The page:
...it's working for them, and so everyone ends up following it, and then we just have what we have today, which is just a mess of commodity content and and and it is resulting in a lot of people crapping on s c O because you google something and all you see is this commodity crap instead of talking about the enormous opportunity that we have with SEO right now and to actually deliver something refreshing and with a differentiated point of view, something that humanizes the brand that created the content a video at the top of the blog like what we're gonna be doing on p twop growth for the blog post that we're gonna be creating. There's massive opportunity for differentiation and for bringing a fresh perspective. So I see it as awesome, Like if one of the biggest brands in the world is doing it in a way that I think is very much the wrong way, then that's just that's more for me to win because Google is getting smart enough now to know regardless of how many links that article gets, and and there's probably a lot of people that said yes to linking to that article because it was that iconic brand, and so I'm glad you did not do that. I've been thinking back, I'm like, when did I get so biased against company blogs? And it is because of big companies like this that time and time again they take up space on their website to give you content that anyone and everyone could give you. And there was a time when that one but that was years ago at this point, and now I just will never hit your blog page unless it's by accident, because I can almost safely assume that you're not pumping out content that is unique to your brand voice. You're giving something that's just feeding the algorithm in a sense, feeding the s c O engine. And so we have to change our mindset on what we're giving away there and how we infuse our unique takes and bring that...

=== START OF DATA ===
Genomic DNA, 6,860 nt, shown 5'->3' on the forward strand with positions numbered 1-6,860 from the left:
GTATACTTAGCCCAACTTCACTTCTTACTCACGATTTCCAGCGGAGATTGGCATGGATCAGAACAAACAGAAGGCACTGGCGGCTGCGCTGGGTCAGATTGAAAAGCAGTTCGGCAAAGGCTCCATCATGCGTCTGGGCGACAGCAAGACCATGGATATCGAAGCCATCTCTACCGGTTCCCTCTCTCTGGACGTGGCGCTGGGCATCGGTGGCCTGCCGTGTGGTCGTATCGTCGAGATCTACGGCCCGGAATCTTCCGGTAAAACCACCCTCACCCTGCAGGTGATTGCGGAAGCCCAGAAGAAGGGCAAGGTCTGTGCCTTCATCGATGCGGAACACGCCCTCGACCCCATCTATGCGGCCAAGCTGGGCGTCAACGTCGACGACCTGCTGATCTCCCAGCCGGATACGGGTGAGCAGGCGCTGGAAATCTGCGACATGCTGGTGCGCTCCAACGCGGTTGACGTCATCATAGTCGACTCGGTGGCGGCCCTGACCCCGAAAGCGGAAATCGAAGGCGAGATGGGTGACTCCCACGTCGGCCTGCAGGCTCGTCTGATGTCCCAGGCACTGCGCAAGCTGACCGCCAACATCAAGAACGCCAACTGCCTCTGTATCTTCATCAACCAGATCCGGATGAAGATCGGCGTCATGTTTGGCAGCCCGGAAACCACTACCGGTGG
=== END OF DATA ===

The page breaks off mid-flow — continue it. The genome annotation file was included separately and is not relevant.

...to the space. Actually, there's a comedian that I really enjoy, Hassan Minage. He came out with a new special, but he's been doing these interviews, and the one thing he harps on a lot about video content. He's like, I could go after becoming huge on TikTok or on YouTube shorts. He's like, I've got I could just figure out what the algorithm likes and just give the algorithm more and more and more of that. But then what am I ultimately serving when I do that? I'm serving YouTube's algorithm people. He's like, I'm becoming a slave to some person in some office in California who just needs to figure out how to keep people on YouTube shorts longer. Instead, when I know what I want to say, when you know what your company wants to say in a blog format or in a podcast format. Content at large, that's how quality content is created because no longer are you just serving the algorithm, You're serving what you feel some level of fction around. So even when we talk about content marketing, Dan, I thought your post recently on should we drop the marketing word out of content marketing it fits so well with this discussion because it's like, man, ultimately, when we create excellent content, that in and of itself becomes its own form of marketing. But we're so focused on the marketing word in content marketing that our content kind of becomes crap. It's a thin veil of content that's really not even marketing, because you could say, like, well, doing quality content is good marketing, and I would agree it's really sales based content, right, because this article is so bad that literally it's so bad because it will get so many links that will probably rank. People will come here, and it's really just to create a retargeting audience, I guess, but yeah, it's creating a retargeting audience, maybe to advertise later or just to get the myth almost said it, almost to get the brand in front of you, so you see the logo and the colors and stuff to kind of build familiarity...